The obvious stuff you know already – memorable themes, emotive or action packed music to heighten emotion and excitement, cool sounds. But beyond that…what is music actually for?
When composers take on a film, games or TV project, they should be doing a lot more than just providing a great sounding piece of music. They have to fit into the overall ethos of the project. They need to buy into what the director or producer is saying, what they’re trying to achieve. Unlike concert composers or recording artists, media composers work inside your creative bubble. They add their authentic and distinctive twist on the soundtrack but it is ultimately a soundtrack that fits perfectly inside your creative vision.
Music to picture works on three board levels. The balance between these functions varies a lot from project to project.
The Top layer: Superficial music. This is scoring what we see on screen. The character is sad – the music is sad. Something funny happens. The music is funny. This is the most literal level. What you see is what you hear. If there is an chase or a fight, you probably want action music that enhances what is going on. There is no hidden depth to this and in a lot of the work I do in animation, this makes up the majority of the score.
Very literal music, even in animation, is not what fewer and fewer producers want. Many now ask for the sound effects to hit the comic moments and the music to lead the viewer up to that point.
The Middle Layer: Music can score character and situations as well. It can reflect and draw out elements of the narrative that maybe not so obvious. It can reflect time and place. The whole nature of the sound can complement the aesthetic of the film or game.
Music of this kind is often about what it is not doing. Think of the recent trend for Nordic noir. The music is not underscoring action, emotion or telling stories in a more literal way. Scores like the original version of the Bridge did a brilliant job of suggesting a sense of bleakness, underlying menace and dysfunctional relationships. It was cool, restrained and very effective.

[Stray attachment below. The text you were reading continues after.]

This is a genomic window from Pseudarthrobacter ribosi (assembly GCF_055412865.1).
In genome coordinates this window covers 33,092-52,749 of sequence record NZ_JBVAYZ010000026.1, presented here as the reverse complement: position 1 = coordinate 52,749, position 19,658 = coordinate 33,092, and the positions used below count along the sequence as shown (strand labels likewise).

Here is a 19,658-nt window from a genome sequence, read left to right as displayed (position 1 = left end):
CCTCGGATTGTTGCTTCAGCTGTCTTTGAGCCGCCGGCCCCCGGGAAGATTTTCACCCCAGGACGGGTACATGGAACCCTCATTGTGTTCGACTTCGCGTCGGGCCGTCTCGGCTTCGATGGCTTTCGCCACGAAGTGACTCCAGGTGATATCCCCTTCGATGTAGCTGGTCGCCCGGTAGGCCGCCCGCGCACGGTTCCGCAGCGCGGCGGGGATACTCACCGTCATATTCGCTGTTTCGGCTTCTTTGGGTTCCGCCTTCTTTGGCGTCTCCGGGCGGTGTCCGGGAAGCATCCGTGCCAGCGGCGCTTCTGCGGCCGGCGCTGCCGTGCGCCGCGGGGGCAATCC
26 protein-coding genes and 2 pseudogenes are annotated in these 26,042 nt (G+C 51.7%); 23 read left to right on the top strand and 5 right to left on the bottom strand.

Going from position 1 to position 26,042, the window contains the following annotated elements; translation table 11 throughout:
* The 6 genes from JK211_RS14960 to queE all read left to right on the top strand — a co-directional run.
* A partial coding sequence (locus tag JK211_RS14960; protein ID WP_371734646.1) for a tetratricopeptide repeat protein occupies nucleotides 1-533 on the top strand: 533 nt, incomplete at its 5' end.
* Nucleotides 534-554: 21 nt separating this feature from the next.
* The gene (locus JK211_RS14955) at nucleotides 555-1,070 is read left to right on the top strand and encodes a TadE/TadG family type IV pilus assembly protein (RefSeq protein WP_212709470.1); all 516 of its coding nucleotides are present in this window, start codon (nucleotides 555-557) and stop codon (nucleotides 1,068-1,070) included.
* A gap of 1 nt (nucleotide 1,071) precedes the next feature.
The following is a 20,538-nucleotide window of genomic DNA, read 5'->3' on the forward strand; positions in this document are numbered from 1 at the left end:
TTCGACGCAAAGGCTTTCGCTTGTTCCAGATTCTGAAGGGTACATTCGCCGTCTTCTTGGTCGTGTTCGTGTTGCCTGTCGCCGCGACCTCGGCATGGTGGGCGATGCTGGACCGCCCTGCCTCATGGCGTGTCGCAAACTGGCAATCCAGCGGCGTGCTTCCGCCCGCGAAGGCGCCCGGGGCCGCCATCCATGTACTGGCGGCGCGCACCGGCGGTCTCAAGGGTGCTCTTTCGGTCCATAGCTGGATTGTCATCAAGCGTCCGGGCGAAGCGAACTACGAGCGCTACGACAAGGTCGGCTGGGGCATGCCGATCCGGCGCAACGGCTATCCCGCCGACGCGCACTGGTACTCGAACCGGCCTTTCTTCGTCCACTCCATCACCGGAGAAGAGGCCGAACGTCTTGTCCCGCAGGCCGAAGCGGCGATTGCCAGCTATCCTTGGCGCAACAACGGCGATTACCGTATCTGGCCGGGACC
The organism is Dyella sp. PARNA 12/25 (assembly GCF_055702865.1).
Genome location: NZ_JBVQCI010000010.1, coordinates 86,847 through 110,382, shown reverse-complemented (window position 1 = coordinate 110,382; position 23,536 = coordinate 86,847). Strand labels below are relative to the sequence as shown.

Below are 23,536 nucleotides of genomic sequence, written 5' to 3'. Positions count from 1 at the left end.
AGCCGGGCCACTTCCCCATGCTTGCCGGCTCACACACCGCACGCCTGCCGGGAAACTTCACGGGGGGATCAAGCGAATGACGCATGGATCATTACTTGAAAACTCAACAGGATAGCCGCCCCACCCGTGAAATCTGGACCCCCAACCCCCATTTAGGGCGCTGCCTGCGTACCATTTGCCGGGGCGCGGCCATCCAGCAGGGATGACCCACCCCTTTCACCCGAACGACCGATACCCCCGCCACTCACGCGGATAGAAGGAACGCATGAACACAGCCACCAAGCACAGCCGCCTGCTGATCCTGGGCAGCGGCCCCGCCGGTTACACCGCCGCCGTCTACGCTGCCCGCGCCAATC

The Foundation Layer: where the music speaks to the fundamental message of the production, what the whole project is about. It goes beyond just reflecting the aesthetic and reinforces what the project is trying to achieve.
Not all scores need to address all three and some clearly favour one level over the others. In my work on superhero animation, it’s fair to say I am mostly scoring what I see on screen. Without any disrespect to the amazing projects I’ve worked on, the audience is not looking for deep hidden meaning or eternal truths, they are looking for gripping entertainment. So the principal emphasis is scoring what I see on screen with a fair amount of scoring character and situation.
Psychological thrillers however are the other way around. Films like Juliet McKoen’s Frozen which scored (no connection with the recent Disney epic) are all about scoring what the film is about, then character and situation and a relatively small amount of the more obvious superficial level.
Music is there often to tell stories and to help the audience connect in the right way to what the director or producer is trying to say. When it works it is the most satisfying way to contribute to a great project.